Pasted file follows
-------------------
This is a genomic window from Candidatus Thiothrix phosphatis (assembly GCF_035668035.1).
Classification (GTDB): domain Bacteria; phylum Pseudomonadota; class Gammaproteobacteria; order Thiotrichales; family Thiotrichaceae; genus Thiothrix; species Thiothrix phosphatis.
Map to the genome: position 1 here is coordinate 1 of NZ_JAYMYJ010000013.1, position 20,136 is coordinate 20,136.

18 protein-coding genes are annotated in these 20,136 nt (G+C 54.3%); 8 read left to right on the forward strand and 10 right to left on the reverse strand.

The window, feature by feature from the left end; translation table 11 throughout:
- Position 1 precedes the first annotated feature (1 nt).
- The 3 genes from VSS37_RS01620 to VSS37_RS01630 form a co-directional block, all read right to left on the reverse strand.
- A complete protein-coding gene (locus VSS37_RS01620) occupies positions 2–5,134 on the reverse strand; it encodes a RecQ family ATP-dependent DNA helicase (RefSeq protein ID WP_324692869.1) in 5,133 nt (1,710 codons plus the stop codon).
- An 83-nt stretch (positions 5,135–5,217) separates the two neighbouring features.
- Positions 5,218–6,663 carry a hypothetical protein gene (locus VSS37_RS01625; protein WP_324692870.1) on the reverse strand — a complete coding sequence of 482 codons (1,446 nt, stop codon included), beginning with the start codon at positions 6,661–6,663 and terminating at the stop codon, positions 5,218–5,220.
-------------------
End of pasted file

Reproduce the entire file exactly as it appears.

This is a genomic window from Candidatus Thiothrix phosphatis (assembly GCF_035668035.1).
Classification (GTDB): domain Bacteria; phylum Pseudomonadota; class Gammaproteobacteria; order Thiotrichales; family Thiotrichaceae; genus Thiothrix; species Thiothrix phosphatis.
Map to the genome: position 1 here is coordinate 1 of NZ_JAYMYJ010000013.1, position 20,136 is coordinate 20,136.

18 protein-coding genes are annotated in these 20,136 nt (G+C 54.3%); 8 read left to right on the forward strand and 10 right to left on the reverse strand.

The window, feature by feature from the left end; translation table 11 throughout:
- Position 1 precedes the first annotated feature (1 nt).
- The 3 genes from VSS37_RS01620 to VSS37_RS01630 form a co-directional block, all read right to left on the reverse strand.
- A complete protein-coding gene (locus VSS37_RS01620) occupies positions 2–5,134 on the reverse strand; it encodes a RecQ family ATP-dependent DNA helicase (RefSeq protein ID WP_324692869.1) in 5,133 nt (1,710 codons plus the stop codon).
- An 83-nt stretch (positions 5,135–5,217) separates the two neighbouring features.
- Positions 5,218–6,663 carry a hypothetical protein gene (locus VSS37_RS01625; protein WP_324692870.1) on the reverse strand — a complete coding sequence of 482 codons (1,446 nt, stop codon included), beginning with the start codon at positions 6,661–6,663 and terminating at the stop codon, positions 5,218–5,220.